I was browsing on eBay and ran into a listing for a Dell E6230. By now you might guess where this is leading:
Dell Latitude E6230 12.5″ i3-2350M 2.3GHz 4GB RAM Admin Pass Set AS IS READ!
The whole laptop, everything working perfectly, except… it has a firmware password set, and the seller doesn’t know the password. Well no bother, it’s cheap (83 EUR), I know how to flash SPI chips. Should be a piece of cake to clear this password! I also had an E6230 motherboard with a Core i5-3320M which I had found on eBay for 40 EUR, so my plan was to swap the boards, and then work on clearing the password.
These boards contain two flash chips: Winbond 64Mbit (8MB, U52) and Winbond 32Mbit (4MB, U53) located to the left of the SIM card slot.
The first step was to dump the SPI flash from U52 and U53 on both boards as a backup before flashing anything. This seemingly went well, but when I flashed the i5-3320M firmware dumps to the board with the i3-2350M, I had a brick.
It turns out that several of the pins to each chip are connected to the same pins in the PCH. Important pins like Data Out, Clock, and Data In are shared:
I’m not sure exactly what happened, but my guess is that by leaving the flash soldered to the board, I somehow managed to get data from both chips. Alarms should have been going off in my head when my SPI reader dumped 8MB from a 4MB chip.
Not wanting to risk wrecking the i5-3320M board by desoldering the flash, I turned to the internet and discovered the terrible world of BIOS image dumps. It’s nearly impossible to find any website offering SPI dumps for free. Of course you can download the firmware update tool from the manufacturer, but those are meant to be run only on the intended hardware, and they only contain regions of the SPI flash like the UEFI firmware and Intel Management Engine.
I was able to find an SPI dump of the E6320, which is a 13.3″ laptop one generation previous to the E6230 (12.5″). As I had nothing to lose, I desoldered U52 and U53 and flashed the E6320 images to each chip. To my great surprise, the board passed POST, albeit with a warning about unsupported hardware. I was even able to enter the UEFI setup utility.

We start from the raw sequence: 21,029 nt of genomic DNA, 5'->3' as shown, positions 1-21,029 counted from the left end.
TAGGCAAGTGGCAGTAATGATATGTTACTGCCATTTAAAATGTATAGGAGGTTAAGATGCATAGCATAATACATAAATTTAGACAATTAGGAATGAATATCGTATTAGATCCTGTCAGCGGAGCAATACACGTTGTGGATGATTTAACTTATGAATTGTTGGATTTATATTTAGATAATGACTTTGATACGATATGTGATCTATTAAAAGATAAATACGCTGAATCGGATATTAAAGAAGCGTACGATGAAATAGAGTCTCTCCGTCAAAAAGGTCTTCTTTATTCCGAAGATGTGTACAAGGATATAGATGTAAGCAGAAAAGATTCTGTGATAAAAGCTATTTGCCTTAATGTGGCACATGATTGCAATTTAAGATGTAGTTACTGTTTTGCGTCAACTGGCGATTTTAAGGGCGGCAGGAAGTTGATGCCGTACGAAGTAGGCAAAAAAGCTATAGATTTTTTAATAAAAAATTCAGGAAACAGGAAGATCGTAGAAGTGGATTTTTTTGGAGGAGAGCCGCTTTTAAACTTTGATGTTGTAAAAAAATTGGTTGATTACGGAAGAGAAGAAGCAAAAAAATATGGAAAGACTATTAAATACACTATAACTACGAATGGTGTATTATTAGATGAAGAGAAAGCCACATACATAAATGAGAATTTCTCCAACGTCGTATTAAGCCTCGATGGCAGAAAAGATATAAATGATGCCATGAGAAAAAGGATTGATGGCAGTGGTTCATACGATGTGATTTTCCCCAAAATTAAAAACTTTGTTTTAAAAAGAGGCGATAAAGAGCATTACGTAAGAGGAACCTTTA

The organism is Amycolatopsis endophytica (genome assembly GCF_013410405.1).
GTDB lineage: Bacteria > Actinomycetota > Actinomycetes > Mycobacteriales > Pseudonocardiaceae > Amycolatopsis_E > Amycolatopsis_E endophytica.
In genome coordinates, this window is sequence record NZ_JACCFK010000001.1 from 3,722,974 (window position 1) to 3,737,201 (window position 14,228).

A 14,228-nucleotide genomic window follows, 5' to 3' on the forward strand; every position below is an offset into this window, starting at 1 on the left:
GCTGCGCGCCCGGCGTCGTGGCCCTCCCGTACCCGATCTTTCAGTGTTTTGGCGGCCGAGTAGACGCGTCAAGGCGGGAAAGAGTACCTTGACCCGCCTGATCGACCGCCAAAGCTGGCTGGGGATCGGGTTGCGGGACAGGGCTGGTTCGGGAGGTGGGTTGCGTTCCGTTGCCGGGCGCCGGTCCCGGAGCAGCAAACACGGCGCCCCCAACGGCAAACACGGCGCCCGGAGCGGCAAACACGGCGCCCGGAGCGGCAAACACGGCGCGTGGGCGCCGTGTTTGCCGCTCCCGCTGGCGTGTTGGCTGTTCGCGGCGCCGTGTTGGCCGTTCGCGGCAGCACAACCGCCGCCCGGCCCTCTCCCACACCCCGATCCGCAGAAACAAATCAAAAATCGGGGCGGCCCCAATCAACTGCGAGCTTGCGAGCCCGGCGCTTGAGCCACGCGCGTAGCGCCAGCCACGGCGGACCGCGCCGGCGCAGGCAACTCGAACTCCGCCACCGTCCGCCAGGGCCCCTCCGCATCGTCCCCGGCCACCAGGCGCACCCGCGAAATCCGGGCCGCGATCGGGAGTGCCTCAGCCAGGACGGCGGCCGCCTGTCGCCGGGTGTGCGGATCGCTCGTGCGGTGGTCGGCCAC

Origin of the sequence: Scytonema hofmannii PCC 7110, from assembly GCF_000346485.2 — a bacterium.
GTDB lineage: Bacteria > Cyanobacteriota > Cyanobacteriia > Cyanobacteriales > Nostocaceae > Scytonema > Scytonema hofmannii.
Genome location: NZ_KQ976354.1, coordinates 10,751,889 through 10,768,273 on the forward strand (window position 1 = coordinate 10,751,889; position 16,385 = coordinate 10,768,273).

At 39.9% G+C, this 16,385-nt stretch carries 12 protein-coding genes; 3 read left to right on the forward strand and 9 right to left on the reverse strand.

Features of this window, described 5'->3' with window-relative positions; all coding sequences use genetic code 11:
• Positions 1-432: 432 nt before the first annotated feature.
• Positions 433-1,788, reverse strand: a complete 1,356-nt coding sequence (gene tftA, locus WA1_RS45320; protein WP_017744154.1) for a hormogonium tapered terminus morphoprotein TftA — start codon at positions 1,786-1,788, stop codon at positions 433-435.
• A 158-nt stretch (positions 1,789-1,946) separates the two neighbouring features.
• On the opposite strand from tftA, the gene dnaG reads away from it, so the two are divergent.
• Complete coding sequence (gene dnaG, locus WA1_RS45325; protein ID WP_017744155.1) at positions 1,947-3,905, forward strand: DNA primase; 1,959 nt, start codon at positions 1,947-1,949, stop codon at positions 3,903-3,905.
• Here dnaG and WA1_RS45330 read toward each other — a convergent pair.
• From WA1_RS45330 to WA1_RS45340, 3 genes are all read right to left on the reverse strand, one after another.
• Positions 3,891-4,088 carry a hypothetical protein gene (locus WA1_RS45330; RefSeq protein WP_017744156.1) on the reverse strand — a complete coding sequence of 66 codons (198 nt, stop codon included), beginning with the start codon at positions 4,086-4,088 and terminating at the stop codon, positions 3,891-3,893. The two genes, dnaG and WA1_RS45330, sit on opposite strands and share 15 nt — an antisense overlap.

But now I am running a firmware intended for a completely different laptop. The E6320 has a QM67 (6 series) chipset, and the E6320 has a QM77 (7 series) chipset. The USB 3 ports on the side don’t work, the internal SATA port doesn’t work, and PXE booting doesn’t work. The only port that seems to work, at all, is a Mini PCIe USB port:
My next thought was to try the Dell E6230 BIOS update tool, which can run from DOS. I put FreeDOS on a USB stick in the above adapter and installed that in the WWAN Mini PCIe slot. Unfortunately for me, Dell has put checks into the update utility to check that it’s running on the correct hardware. This makes total sense, if a user downloads the wrong update for their laptop, they shouldn’t end up with a brick.
However, it didn’t suit my purpose. I wanted Dell’s BIOS update utility to ignore the fact that it was running on an “E6320” and instead flash the firmware for the E6230, the actual hardware.
Having been foiled by Dell’s checks, I decided to load up the utility in IDA Pro to see if I could bypass the check. A bit of string searching and I found the target, a jnz:
Changing this check to a jz and I tried again. This time the utility didn’t complain about the machine being an E6320, but as soon as the flashing process started, the laptop shut off. So what happened? My best guess is that Management Engine shut down the platform.
The Intel ME has existed since the mid-2000’s, and is now deeply integrated into all of Intel’s modern x86 SKUs. The ME can provide additional functionality like a TPM (implemented in firmware), cryptographic acceleration, DRM, as well as other patented and super duper proprietary stuff. There’s a fairly comprehensive feature list available on Wikipedia.
Since Intel doesn’t actually release documents on the ME, it’s hard to come by actual information on the inner workings. It’s also why some libre people are concerned about buying newer laptops: the ME is integrated into the PCH, cannot be disabled, runs an OS with direct memory access to system RAM and has never been audited.
Trammell Hudson is currently experimenting with coreboot on the Lenovo X230, and it seems like there’s a non-zero chance that he’ll succeed in disabling the ME.
Anyway, I was on vacation earlier this year and had lots of time to kill in airports/planes/trains so I read a book about the Intel ME called “Platform Embedded Security Technology Revealed” You can download the ebook for free as a PDF or EPUB from the publisher.
Using knowledge from the above book, we can conclude that the security number of the Series 8 ME firmware must be equal to the security number of Series 7 firmware, or the ME would not allow the platform to power on.
Unfortunately, the updater managed to overwrite something important in flash before the ME cut power, because now I’m stuck with a brick again.
Stay tuned for part 2!